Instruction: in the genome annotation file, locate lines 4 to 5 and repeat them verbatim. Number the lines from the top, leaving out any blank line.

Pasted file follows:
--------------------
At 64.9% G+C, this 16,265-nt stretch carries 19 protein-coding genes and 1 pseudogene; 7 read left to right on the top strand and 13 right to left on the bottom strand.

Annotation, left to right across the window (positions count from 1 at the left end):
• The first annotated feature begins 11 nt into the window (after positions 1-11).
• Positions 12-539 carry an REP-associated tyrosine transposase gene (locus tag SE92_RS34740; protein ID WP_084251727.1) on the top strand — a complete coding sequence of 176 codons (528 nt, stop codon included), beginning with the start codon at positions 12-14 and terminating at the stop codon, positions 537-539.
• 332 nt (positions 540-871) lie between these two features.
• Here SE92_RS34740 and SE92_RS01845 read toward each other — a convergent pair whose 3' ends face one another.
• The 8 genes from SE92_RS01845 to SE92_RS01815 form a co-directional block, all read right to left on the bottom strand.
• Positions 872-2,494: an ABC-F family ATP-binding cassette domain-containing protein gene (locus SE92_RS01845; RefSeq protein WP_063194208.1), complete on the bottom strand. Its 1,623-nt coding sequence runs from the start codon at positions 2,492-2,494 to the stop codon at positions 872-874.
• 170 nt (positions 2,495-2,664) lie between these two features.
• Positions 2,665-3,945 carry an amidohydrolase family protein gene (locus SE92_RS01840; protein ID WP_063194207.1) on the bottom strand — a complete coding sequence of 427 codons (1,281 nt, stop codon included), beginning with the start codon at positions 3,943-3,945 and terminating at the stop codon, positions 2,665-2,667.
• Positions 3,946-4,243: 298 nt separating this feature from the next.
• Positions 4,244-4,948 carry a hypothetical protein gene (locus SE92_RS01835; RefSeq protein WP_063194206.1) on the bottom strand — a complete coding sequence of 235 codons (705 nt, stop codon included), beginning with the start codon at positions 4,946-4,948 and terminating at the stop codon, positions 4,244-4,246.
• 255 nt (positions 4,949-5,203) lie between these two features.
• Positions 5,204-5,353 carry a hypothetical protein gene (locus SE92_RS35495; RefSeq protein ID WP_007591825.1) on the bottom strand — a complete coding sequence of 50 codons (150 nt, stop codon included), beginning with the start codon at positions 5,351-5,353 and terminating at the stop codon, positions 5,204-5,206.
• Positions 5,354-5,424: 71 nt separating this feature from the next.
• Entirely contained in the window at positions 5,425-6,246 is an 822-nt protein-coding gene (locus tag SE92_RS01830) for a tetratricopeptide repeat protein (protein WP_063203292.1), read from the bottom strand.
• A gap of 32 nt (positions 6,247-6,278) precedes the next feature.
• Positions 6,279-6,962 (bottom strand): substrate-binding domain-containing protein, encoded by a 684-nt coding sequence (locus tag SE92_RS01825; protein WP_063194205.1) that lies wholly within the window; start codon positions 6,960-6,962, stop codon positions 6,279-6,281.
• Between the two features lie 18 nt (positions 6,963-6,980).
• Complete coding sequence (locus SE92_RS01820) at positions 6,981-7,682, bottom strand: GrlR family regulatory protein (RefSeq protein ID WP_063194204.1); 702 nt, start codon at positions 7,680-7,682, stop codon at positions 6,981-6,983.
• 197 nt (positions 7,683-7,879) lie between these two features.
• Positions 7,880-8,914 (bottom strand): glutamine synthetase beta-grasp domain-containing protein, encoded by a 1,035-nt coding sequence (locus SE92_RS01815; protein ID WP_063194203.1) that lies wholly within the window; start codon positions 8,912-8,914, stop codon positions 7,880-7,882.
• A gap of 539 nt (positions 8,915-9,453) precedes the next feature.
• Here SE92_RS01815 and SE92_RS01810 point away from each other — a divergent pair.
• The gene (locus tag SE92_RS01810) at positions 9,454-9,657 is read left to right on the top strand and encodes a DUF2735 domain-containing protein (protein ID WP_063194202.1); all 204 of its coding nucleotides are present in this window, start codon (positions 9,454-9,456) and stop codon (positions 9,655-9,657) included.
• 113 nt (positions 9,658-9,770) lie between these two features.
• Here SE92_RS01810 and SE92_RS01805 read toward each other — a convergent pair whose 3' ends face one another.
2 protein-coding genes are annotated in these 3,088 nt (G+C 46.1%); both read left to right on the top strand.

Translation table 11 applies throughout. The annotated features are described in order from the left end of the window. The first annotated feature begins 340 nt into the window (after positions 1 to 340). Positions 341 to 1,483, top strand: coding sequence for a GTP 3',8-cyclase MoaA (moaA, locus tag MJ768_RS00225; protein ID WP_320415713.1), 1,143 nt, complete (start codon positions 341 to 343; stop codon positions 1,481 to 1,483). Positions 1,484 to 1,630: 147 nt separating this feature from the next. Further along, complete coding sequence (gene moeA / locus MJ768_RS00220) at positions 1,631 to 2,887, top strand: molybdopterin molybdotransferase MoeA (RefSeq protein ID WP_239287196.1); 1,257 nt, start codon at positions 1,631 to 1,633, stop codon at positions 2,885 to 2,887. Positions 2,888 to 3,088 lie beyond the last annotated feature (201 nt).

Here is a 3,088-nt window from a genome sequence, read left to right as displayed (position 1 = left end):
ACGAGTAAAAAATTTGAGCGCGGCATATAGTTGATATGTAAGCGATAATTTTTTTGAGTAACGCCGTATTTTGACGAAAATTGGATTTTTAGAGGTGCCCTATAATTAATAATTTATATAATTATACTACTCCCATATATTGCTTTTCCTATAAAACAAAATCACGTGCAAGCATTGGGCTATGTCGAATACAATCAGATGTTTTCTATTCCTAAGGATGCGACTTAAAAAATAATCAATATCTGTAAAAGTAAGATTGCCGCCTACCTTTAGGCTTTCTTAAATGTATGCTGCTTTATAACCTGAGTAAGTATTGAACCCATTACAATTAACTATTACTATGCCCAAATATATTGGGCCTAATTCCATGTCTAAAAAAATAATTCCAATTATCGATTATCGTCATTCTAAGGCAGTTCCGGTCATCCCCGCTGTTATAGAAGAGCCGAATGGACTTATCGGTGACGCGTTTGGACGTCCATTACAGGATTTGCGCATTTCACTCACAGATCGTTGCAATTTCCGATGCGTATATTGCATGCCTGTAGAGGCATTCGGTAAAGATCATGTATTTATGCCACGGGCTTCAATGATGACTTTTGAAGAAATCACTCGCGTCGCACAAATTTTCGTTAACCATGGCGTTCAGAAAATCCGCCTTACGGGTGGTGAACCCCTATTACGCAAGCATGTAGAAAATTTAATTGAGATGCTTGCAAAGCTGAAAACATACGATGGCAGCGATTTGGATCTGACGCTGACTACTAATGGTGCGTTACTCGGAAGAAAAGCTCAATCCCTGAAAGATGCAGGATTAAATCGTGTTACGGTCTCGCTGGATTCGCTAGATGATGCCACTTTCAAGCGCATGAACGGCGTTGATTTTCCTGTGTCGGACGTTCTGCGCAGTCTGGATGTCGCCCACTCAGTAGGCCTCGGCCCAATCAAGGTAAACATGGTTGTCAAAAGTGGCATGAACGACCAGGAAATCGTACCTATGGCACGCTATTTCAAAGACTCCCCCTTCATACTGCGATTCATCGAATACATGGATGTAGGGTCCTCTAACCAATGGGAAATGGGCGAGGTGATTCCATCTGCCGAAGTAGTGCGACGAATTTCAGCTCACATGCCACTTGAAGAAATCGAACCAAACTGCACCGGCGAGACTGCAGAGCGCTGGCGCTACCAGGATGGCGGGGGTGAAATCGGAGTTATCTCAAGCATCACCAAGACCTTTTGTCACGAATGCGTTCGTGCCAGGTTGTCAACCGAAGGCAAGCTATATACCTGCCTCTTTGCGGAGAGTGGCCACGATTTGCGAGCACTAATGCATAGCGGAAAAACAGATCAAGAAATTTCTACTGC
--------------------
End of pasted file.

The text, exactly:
• Positions 12-539 carry an REP-associated tyrosine transposase gene (locus tag SE92_RS34740; protein ID WP_084251727.1) on the top strand — a complete coding sequence of 176 codons (528 nt, stop codon included), beginning with the start codon at positions 12-14 and terminating at the stop codon, positions 537-539.
• 332 nt (positions 540-871) lie between these two features.